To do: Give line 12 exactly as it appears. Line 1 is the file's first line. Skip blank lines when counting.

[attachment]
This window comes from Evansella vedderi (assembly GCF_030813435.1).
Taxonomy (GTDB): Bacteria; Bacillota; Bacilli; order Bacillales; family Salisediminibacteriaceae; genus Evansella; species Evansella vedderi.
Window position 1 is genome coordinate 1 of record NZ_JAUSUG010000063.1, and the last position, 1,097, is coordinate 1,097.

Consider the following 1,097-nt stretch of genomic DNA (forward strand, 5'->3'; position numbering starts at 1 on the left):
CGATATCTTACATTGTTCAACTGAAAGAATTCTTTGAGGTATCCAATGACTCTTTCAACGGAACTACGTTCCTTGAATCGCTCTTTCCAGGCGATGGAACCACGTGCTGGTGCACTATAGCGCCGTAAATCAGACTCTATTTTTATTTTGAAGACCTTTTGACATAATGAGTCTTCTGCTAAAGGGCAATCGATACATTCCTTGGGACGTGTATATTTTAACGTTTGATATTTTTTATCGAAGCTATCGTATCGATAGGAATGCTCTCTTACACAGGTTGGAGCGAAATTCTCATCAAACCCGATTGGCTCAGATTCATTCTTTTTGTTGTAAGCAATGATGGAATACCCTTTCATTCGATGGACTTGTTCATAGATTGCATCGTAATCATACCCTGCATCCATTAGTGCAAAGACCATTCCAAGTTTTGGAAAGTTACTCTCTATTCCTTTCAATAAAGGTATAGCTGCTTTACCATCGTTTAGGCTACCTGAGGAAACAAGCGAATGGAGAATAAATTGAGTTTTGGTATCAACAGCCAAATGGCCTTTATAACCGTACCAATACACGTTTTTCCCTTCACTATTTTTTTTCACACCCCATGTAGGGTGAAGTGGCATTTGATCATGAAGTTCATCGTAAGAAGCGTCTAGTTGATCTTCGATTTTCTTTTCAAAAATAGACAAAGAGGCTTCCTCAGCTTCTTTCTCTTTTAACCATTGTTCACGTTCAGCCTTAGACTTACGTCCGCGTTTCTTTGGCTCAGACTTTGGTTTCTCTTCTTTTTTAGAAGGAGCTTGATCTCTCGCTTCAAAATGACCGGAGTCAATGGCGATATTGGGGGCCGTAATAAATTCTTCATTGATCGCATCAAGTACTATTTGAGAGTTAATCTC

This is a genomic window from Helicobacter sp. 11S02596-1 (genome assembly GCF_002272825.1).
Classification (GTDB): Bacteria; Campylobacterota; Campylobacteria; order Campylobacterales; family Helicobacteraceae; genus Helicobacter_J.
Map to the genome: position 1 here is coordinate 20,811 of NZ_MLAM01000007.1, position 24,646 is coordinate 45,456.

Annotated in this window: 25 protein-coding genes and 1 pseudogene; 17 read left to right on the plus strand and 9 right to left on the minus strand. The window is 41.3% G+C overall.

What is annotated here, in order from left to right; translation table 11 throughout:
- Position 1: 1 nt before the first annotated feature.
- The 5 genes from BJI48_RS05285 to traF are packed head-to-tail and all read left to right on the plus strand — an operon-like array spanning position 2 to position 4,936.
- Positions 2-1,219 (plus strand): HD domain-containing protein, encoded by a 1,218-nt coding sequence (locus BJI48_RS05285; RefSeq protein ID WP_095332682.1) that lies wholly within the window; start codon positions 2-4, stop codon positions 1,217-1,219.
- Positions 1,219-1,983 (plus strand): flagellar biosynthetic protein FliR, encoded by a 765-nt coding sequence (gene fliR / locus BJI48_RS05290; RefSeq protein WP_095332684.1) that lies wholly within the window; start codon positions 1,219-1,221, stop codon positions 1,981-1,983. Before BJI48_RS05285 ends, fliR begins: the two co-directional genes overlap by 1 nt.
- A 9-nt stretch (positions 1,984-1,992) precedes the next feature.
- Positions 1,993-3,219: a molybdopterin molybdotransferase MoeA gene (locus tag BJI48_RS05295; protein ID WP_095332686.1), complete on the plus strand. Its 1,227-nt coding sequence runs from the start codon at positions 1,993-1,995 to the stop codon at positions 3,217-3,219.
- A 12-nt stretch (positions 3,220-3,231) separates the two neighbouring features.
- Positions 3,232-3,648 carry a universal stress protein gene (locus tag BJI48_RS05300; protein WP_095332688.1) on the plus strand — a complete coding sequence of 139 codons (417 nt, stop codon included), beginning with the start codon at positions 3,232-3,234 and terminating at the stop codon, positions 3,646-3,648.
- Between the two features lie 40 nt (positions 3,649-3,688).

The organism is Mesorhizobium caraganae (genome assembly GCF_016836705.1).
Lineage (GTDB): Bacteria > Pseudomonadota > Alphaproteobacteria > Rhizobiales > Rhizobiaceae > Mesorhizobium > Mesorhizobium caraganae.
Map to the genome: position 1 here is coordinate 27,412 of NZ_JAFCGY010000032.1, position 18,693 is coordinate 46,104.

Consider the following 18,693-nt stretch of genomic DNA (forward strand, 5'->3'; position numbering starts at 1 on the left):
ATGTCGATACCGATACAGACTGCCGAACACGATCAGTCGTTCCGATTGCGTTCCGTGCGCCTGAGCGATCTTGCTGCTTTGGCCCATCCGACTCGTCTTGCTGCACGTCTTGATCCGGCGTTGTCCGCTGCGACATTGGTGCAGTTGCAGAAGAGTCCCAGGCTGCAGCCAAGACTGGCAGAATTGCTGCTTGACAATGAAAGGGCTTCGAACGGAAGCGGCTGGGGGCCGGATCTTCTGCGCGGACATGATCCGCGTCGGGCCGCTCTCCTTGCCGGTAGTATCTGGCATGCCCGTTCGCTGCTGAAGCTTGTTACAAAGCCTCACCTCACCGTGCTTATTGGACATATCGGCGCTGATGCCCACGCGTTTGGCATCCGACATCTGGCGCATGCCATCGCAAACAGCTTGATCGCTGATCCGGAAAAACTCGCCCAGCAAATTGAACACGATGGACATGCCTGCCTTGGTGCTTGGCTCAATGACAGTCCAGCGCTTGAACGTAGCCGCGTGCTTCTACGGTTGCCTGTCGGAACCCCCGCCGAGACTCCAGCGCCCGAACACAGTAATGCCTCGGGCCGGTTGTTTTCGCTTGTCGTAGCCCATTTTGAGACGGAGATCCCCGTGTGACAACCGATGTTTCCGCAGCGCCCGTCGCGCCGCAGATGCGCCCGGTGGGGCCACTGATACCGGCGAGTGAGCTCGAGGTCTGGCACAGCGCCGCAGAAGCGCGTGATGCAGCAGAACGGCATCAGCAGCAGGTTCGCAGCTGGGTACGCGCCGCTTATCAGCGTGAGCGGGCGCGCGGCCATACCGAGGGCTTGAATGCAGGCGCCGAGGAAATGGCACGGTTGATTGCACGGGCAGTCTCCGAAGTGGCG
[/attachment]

- The 5 genes from BJI48_RS05285 to traF are packed head-to-tail and all read left to right on the plus strand — an operon-like array spanning position 2 to position 4,936.